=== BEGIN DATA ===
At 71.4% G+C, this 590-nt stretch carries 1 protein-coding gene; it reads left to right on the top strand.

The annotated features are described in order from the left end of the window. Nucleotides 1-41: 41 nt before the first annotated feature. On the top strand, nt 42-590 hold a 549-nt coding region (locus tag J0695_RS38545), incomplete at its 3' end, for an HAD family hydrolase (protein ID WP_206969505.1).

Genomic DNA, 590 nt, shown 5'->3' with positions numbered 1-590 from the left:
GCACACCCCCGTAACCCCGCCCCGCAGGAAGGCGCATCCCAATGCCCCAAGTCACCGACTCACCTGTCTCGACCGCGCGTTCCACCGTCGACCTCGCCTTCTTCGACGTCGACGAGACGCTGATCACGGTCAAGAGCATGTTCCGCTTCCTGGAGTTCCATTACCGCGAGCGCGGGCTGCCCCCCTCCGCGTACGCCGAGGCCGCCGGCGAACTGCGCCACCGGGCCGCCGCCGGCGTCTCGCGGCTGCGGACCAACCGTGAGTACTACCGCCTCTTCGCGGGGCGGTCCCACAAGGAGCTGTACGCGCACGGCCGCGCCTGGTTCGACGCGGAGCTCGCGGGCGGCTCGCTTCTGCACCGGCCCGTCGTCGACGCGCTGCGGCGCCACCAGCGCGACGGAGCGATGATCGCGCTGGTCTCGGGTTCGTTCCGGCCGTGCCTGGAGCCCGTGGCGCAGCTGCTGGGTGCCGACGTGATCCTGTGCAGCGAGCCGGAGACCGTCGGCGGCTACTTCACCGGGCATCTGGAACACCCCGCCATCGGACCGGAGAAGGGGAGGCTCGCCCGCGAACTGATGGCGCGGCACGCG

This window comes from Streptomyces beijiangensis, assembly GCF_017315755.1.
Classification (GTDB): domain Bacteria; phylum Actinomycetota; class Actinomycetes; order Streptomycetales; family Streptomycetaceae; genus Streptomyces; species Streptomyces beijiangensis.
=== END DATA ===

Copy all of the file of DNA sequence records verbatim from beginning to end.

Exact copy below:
At 71.4% G+C, this 590-nt stretch carries 1 protein-coding gene; it reads left to right on the top strand.

The annotated features are described in order from the left end of the window. Nucleotides 1-41: 41 nt before the first annotated feature. On the top strand, nt 42-590 hold a 549-nt coding region (locus tag J0695_RS38545), incomplete at its 3' end, for an HAD family hydrolase (protein ID WP_206969505.1).

Genomic DNA, 590 nt, shown 5'->3' with positions numbered 1-590 from the left:
GCACACCCCCGTAACCCCGCCCCGCAGGAAGGCGCATCCCAATGCCCCAAGTCACCGACTCACCTGTCTCGACCGCGCGTTCCACCGTCGACCTCGCCTTCTTCGACGTCGACGAGACGCTGATCACGGTCAAGAGCATGTTCCGCTTCCTGGAGTTCCATTACCGCGAGCGCGGGCTGCCCCCCTCCGCGTACGCCGAGGCCGCCGGCGAACTGCGCCACCGGGCCGCCGCCGGCGTCTCGCGGCTGCGGACCAACCGTGAGTACTACCGCCTCTTCGCGGGGCGGTCCCACAAGGAGCTGTACGCGCACGGCCGCGCCTGGTTCGACGCGGAGCTCGCGGGCGGCTCGCTTCTGCACCGGCCCGTCGTCGACGCGCTGCGGCGCCACCAGCGCGACGGAGCGATGATCGCGCTGGTCTCGGGTTCGTTCCGGCCGTGCCTGGAGCCCGTGGCGCAGCTGCTGGGTGCCGACGTGATCCTGTGCAGCGAGCCGGAGACCGTCGGCGGCTACTTCACCGGGCATCTGGAACACCCCGCCATCGGACCGGAGAAGGGGAGGCTCGCCCGCGAACTGATGGCGCGGCACGCG

This window comes from Streptomyces beijiangensis, assembly GCF_017315755.1.
Classification (GTDB): domain Bacteria; phylum Actinomycetota; class Actinomycetes; order Streptomycetales; family Streptomycetaceae; genus Streptomyces; species Streptomyces beijiangensis.